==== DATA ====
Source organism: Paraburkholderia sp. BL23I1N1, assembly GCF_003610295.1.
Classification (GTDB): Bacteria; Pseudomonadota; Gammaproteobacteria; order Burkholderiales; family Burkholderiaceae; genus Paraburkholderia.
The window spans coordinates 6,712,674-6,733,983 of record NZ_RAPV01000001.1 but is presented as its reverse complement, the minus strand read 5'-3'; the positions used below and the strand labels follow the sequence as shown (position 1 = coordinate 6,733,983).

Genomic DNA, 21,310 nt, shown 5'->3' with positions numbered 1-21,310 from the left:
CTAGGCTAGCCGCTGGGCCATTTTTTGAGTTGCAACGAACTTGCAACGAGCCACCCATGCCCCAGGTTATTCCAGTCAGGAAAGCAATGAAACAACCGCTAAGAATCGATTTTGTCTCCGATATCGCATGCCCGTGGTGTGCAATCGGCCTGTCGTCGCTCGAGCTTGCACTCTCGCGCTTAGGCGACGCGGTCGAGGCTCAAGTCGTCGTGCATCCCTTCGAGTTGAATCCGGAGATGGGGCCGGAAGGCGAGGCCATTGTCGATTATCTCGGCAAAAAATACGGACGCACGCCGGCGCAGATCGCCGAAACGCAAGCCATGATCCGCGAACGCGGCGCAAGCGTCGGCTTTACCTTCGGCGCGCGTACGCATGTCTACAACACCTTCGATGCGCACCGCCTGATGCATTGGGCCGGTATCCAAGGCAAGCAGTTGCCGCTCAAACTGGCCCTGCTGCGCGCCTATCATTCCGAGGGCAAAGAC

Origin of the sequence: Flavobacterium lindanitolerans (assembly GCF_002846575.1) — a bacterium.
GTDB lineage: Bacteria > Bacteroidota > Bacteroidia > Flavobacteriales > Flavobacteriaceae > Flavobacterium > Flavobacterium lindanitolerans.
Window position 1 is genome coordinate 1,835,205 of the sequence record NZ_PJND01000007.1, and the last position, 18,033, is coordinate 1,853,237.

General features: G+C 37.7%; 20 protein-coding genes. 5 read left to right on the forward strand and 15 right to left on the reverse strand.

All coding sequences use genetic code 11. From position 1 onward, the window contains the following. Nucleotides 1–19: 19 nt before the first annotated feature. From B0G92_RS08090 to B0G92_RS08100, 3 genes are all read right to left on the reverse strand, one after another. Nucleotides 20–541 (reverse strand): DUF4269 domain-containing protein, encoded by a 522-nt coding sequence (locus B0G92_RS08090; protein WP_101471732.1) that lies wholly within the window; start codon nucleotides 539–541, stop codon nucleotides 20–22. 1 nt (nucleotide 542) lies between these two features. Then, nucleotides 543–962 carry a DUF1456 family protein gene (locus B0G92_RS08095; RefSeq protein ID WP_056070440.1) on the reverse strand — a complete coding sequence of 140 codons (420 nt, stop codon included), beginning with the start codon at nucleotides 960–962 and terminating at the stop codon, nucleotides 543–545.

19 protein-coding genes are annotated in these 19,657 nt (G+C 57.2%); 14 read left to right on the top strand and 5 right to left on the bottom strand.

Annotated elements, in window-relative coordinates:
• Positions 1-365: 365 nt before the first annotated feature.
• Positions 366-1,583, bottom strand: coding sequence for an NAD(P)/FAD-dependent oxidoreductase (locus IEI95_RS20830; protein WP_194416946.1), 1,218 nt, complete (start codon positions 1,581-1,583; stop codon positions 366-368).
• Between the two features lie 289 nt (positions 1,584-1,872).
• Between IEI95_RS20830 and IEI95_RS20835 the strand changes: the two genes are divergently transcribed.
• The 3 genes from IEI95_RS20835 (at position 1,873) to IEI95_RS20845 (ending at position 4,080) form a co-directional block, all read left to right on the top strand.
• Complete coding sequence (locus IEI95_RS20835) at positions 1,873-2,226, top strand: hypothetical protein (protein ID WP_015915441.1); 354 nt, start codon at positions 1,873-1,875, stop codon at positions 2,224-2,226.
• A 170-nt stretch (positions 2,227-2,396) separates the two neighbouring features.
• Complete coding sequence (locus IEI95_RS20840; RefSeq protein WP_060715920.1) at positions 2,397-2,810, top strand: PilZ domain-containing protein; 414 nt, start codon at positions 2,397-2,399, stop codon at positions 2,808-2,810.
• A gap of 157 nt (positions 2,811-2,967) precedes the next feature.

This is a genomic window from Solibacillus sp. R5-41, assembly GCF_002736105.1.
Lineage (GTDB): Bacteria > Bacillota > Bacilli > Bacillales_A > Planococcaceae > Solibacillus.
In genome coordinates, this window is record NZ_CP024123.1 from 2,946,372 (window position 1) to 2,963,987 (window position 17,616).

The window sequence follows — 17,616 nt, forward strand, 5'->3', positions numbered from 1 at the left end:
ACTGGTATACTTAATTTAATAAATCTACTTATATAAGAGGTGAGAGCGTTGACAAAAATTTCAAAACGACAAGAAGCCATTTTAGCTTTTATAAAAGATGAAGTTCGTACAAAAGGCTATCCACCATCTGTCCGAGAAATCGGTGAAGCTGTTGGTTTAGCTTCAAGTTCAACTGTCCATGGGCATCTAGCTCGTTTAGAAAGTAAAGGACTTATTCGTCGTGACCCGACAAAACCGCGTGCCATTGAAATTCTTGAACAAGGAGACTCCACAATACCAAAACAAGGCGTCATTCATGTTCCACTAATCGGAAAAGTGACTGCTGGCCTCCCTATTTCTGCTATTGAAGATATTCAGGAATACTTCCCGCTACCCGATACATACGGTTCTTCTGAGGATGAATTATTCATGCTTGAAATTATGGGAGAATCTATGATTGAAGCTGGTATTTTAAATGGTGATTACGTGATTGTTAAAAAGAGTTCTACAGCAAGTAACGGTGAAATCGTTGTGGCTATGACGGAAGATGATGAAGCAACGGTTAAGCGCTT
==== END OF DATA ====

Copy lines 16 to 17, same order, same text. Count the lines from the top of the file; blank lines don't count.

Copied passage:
• Between IEI95_RS20830 and IEI95_RS20835 the strand changes: the two genes are divergently transcribed.
• The 3 genes from IEI95_RS20835 (at position 1,873) to IEI95_RS20845 (ending at position 4,080) form a co-directional block, all read left to right on the top strand.